It’s all about the RAC Meetings, Fishing and Hunter Education on this week’s Division of Wildlife Resources update. Castle Country Radio sat down with Conservation Outreach Manager, Aaron Bott to discuss the details.
“RAC Meetings or like you said Regional Advisory Council Meetings are one of the most overlooked features that the Division of Wildlife has in the state, and that’s a bit of a shame. Just some background on how Wildlife Management works, our government has set-up wildlife as a public resource and so the states are actually responsible for conserving and managing wildlife populations for the benefit of this public and future generations of the public,” stated Bott. Participating and attending RAC Meetings gives the public a voice and an opportunity to see how wildlife is managed in the state.
Bott shares details on what to expect at a RAC meeting, “We have regional meetings or these RAC Meetings where the public can typically get online and they can listen to some proposals made by the Division of Wildlife, hear what our biologists have to say, what type of recommendations for conservation and hunting management we have, and then they can type in or submit their comments.” The input and/or comments are gathered from the meetings and then presented to the Wildlife Board up in Salt Lake City. If individuals would like to know what has been discussed at the RAC Meetings they can obtain transcripts from the meetings by visiting the Division of Wildlife Resources website at https://wildlife.utah.gov/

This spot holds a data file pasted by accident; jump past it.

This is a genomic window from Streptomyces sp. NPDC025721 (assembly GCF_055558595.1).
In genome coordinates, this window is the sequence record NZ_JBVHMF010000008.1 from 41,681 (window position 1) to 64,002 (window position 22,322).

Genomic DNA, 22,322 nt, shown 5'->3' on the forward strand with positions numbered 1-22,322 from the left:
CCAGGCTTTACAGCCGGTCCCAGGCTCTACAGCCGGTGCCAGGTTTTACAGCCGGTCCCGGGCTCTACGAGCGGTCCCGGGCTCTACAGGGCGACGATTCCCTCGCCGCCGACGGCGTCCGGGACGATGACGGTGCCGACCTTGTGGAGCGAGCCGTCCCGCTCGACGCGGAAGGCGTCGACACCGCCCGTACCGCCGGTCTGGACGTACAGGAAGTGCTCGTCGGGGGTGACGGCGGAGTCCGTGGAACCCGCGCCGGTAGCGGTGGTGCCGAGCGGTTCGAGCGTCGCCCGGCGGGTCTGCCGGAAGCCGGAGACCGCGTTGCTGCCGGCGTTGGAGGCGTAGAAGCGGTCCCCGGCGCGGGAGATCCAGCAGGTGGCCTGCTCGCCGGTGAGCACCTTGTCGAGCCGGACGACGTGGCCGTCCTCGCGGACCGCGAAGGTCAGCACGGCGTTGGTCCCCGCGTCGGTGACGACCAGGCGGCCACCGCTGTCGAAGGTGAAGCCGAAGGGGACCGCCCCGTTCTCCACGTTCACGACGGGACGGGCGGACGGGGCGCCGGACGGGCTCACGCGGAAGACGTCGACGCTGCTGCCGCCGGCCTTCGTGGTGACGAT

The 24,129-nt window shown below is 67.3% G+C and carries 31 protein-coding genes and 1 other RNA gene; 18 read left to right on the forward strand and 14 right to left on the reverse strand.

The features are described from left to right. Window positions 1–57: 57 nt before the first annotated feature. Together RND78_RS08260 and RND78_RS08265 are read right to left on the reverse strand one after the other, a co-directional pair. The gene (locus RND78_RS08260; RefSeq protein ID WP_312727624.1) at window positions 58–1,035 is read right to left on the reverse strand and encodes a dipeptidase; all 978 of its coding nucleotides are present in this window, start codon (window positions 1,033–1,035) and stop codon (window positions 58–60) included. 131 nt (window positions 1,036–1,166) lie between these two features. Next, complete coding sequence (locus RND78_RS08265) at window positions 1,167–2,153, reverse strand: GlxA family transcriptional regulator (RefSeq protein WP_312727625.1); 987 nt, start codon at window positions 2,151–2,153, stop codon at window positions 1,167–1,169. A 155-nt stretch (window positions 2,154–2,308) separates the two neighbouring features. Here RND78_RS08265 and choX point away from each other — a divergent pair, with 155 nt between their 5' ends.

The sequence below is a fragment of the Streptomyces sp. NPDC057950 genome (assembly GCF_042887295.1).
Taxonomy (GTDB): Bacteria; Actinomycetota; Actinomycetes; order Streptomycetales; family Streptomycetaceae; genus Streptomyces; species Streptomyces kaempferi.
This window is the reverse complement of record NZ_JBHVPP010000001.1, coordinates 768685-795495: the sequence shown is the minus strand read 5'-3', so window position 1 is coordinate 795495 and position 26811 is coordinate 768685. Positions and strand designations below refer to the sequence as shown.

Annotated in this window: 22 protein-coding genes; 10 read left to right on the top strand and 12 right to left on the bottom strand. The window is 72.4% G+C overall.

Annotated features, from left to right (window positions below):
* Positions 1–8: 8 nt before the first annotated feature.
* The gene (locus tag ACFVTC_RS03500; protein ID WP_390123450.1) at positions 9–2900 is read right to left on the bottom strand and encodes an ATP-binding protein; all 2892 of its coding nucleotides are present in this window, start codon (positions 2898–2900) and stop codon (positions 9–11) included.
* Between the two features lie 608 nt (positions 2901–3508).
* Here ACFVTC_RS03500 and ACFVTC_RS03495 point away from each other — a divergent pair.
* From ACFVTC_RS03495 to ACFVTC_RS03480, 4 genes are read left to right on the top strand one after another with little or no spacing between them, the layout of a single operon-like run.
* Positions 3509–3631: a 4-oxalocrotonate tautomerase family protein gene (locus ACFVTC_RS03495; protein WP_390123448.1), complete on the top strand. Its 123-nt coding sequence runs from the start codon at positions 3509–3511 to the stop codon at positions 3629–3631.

Lately, the high temperatures in our area have been affecting anglers so Bott has some advice, “So if you’re going to go fishing, I would suggest you go somewhere it’s cooler, that’s higher lakes, like up a Duck Fork; places like that are restricted to artificial flies only, so you can’t be using baits. But get up there or if you’re going to fish down at Scofield or even Huntington North etc. get out early, definitely get out early, we’re talking 6:00 am because by the time 10:00 am arrives things are cooking and its tough to catch a fish.”
If you or your child is interested in doing some hunting you should look at finding and attending a Hunter Safety Course. “You can get on the division’s website and you can look up when and where different course are being taught. It’s a great opportunity to become educated, even if you don’t know when you’re going to pick up a gun next and go out hunting yourself its still is a great course to take to learn etiquette and to be responsible in terms of being responsible out in the field.” Further information about Hunter Safety Course can be found by visiting the Division of Wildlife Resources website at https://wildlife.utah.gov/